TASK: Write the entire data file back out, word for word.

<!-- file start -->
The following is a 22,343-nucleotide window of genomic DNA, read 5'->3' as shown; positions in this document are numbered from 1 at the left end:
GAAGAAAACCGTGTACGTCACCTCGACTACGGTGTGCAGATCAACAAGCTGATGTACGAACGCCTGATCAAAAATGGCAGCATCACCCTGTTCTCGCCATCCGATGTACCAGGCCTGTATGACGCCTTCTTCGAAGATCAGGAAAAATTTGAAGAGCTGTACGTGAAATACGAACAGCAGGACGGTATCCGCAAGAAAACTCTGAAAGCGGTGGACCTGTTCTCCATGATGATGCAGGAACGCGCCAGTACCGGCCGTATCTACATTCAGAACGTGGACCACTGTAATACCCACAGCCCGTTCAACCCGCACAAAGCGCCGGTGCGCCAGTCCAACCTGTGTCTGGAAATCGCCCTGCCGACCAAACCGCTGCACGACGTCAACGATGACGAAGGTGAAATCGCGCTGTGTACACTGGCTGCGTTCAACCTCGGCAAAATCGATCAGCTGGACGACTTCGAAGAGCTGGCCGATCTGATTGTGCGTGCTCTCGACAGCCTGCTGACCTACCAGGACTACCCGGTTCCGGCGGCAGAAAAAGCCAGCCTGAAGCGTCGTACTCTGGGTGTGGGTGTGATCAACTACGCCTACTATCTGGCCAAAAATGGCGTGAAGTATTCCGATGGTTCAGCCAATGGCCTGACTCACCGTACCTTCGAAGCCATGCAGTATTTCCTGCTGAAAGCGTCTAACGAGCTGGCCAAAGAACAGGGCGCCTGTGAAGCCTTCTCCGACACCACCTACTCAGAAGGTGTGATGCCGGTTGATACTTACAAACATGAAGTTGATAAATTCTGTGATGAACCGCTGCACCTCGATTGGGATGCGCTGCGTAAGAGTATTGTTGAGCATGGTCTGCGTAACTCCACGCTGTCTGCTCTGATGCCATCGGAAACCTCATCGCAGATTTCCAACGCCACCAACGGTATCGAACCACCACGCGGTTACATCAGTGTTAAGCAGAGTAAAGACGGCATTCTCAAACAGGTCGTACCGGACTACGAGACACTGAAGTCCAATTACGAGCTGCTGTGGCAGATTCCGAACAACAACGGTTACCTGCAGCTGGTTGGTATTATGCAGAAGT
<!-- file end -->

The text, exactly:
The following is a 22,343-nucleotide window of genomic DNA, read 5'->3' as shown; positions in this document are numbered from 1 at the left end:
GAAGAAAACCGTGTACGTCACCTCGACTACGGTGTGCAGATCAACAAGCTGATGTACGAACGCCTGATCAAAAATGGCAGCATCACCCTGTTCTCGCCATCCGATGTACCAGGCCTGTATGACGCCTTCTTCGAAGATCAGGAAAAATTTGAAGAGCTGTACGTGAAATACGAACAGCAGGACGGTATCCGCAAGAAAACTCTGAAAGCGGTGGACCTGTTCTCCATGATGATGCAGGAACGCGCCAGTACCGGCCGTATCTACATTCAGAACGTGGACCACTGTAATACCCACAGCCCGTTCAACCCGCACAAAGCGCCGGTGCGCCAGTCCAACCTGTGTCTGGAAATCGCCCTGCCGACCAAACCGCTGCACGACGTCAACGATGACGAAGGTGAAATCGCGCTGTGTACACTGGCTGCGTTCAACCTCGGCAAAATCGATCAGCTGGACGACTTCGAAGAGCTGGCCGATCTGATTGTGCGTGCTCTCGACAGCCTGCTGACCTACCAGGACTACCCGGTTCCGGCGGCAGAAAAAGCCAGCCTGAAGCGTCGTACTCTGGGTGTGGGTGTGATCAACTACGCCTACTATCTGGCCAAAAATGGCGTGAAGTATTCCGATGGTTCAGCCAATGGCCTGACTCACCGTACCTTCGAAGCCATGCAGTATTTCCTGCTGAAAGCGTCTAACGAGCTGGCCAAAGAACAGGGCGCCTGTGAAGCCTTCTCCGACACCACCTACTCAGAAGGTGTGATGCCGGTTGATACTTACAAACATGAAGTTGATAAATTCTGTGATGAACCGCTGCACCTCGATTGGGATGCGCTGCGTAAGAGTATTGTTGAGCATGGTCTGCGTAACTCCACGCTGTCTGCTCTGATGCCATCGGAAACCTCATCGCAGATTTCCAACGCCACCAACGGTATCGAACCACCACGCGGTTACATCAGTGTTAAGCAGAGTAAAGACGGCATTCTCAAACAGGTCGTACCGGACTACGAGACACTGAAGTCCAATTACGAGCTGCTGTGGCAGATTCCGAACAACAACGGTTACCTGCAGCTGGTTGGTATTATGCAGAAGT